As part of Birkenstock’s 1774 collaboration series, Document Journal meets 10 creatives making the Hudson Valley a kingdom of their own. Dig Inn’s ‘Farmer-in-Chief’ shares the challenges and delights of upstate farming
Discover the full Birkenstock 1774 collaboration series here.
Once a glacial lake, the Black Dirt Region‘s soil is incredibly fertile, a mixed blessing for farmers like Larry Tse, the Farm Manager at Dig Inn’s 20-acre agricultural outpost, Dig Acres. “Our crops grow really well, but the weeds grow even better,” he explains. Though Dig Acres annually produces roughly 200,000 pounds of food for Dig Inn, the ecologically and community-minded lunch spot fueling Soho creatives and midtown execs alike, Tse emphasizes that its primary focus is education. Through a new farmer training program, the Dig Acres staff teach all aspects of running a farm, from tractor operation to greenhouse management to—predictably—weed management. According to Tse, organic farming in the Black Dirt Region is extremely difficult with the weed pressure, some of the highest he’s ever seen. “We want to get more people out here and show them that there’s a viable path for organic farming in the black dirt.”
A farmer’s day during harvest is busy; Tse and his crew of six move two to six thousand pounds of vegetables a week. Tse decompresses after work by having dinner with the Dig Acres field manager, who happens to be one of his best friends from college. When he has time, he enjoys walking through Storm King Art Center. “It’s such a large park that even when it’s busy you can still feel like you’re the only one there,” he comments. “To walk through the woods and keep chancing on different sculptures is a delightful thing.” Here he gives a local’s guide to the benefits of living upstate, from the best hiking trails to the occasional bear encounter.
Document—What is the ethos of Dig Acres?
Larry—The core of what we do here is to educate people, and that education takes a lot of forms. It helps people, I think, on our team, find themselves, and find something that they love doing. And it helps people who love what they’re doing, like our chefs, understand their craft even more.
Document—Why do you live upstate? How does it differ from the city?
Larry—I lived in NYC right after I graduated college, and since then I’ve bounced around farms and rural places. Living in the Hudson Valley seemed like a perfect fit for me—I get to do what I love (farming) and still be close to the city where a lot of my friends ended up. It’s nice to have the peace and quiet up here, though I’ll always miss being able to get pretty much whatever you want whenever you want when you’re in the city.
Document—Describe your perfect day in the Hudson Valley.
Larry—I’d sleep in a little, since it’s a rare treat for a farmer to sleep in past seven. I’d make myself some coffee and do some reading, maybe take a walk through Storm King. Head over to the farm, stroll through the fields and make sure nothing catastrophic has happened, and then gather some things for dinner before heading home. Would probably end the day at one of the ice cream stands that dot the roads up here.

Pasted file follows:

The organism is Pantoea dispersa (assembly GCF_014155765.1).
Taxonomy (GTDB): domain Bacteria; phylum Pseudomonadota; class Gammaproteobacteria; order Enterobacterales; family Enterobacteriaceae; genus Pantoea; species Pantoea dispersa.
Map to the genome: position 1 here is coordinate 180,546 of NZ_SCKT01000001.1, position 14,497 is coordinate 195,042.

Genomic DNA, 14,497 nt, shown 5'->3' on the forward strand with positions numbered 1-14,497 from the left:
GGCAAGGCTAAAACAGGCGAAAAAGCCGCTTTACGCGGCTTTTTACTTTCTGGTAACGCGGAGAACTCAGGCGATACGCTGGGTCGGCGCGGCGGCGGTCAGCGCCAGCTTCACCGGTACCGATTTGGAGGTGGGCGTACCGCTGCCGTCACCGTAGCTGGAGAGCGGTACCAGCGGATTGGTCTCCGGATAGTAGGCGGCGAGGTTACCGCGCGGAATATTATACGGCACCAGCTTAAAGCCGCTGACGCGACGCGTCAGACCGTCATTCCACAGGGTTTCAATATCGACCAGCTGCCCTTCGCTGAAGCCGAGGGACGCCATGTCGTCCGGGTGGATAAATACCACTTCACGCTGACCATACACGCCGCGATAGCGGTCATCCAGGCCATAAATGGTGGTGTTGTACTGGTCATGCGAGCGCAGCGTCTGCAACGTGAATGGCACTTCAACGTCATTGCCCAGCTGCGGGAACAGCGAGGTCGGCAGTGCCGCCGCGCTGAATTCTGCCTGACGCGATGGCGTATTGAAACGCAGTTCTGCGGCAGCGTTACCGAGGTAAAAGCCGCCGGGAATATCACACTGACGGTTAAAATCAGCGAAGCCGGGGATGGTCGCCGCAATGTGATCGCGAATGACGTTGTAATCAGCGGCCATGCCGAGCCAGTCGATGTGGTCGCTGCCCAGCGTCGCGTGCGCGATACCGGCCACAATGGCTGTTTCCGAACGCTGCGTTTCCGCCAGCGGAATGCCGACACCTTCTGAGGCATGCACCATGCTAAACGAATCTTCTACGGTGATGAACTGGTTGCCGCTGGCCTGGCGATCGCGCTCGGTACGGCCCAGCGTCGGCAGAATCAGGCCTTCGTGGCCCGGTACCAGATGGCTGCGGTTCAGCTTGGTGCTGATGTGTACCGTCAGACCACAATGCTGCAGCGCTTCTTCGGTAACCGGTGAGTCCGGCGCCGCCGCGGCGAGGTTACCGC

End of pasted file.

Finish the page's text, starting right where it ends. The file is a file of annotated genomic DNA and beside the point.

Document—What’s your most inspiring season upstate?
Larry—When the snow starts to melt in the spring, you can smell the seasons change. Gray turns to green, and the first leaves of our plants poking above the soil breathe life into the new season ahead of us.
Document—Describe your upstate community.
Larry—Small farming town. The black dirt is ingrained into the DNA of the area— everyone farms, used to farm, or knows a farmer. You’ve got gruff, silent guys who will help you with your tractor without you asking, and you’ve got folks who will talk your ear off for hours about the days when they would pick onions from sunup to sundown.
Document—What can you find living in upstate New York that you can’t find anywhere else?
Larry—The best fresh apple cider and donuts you’ll ever taste.
Document—Tell us about a close encounter with New York nature.
Larry—New Year’s Day I decided to take a hike in some woods near my house. I was spacing out, listening to music, when I realized that the giant bear paw prints I was walking on had to be fresh because it had just rained the night before. Before long, I got to a nice big pile of bear scat that was still steaming, and that was the moment I ripped my headphones off and turned around for home.
Document—Where are the best places to hike, stargaze, or get into nature?
Larry—Sterling Lake in Tuxedo has crystal blue waters and isn’t quite as busy as the more popular trails along the train line.
Document—Tell us something you learned while living upstate that you might otherwise never have known.
Larry—That the Hudson Valley is actually a fjord! Who says you need to leave the U.S. to see one.
Document—Best place to find antiques? Best farmers’ market?
Larry—Best farmers’ market in town is on my friend Guy Jones’—which is a great name—place called Blooming Hill Farm. A year-round farmers’ market and they make great pizzas on site too.
Document—Is there a person in your life you wish could accompany you here?
Larry—My grandma was really into gardening. In fact, I still have seeds that my family has saved from her garden, and I wish she was around to see the operation that I run now.
Document—Have you noticed a difference in your dreams since living upstate?
Larry—I always dreamt of having my own farm; I realize now that what I’ve wanted to do all along was show the next generation of farmers why this is the most fulfilling job in the world and how to make a living of it.
Document—How do you feel when you return upstate after being away?
Larry—As cheesy as it sounds, it feels like coming home.
Hair and Grooming Mimi Quiquine at She Likes Cutie. Editor Austin Bailey. Sound Greg Francis. Color Oliver Eid. Photo Assistant Annabelle Snoxall. Production Liana Blum and Patch Ward.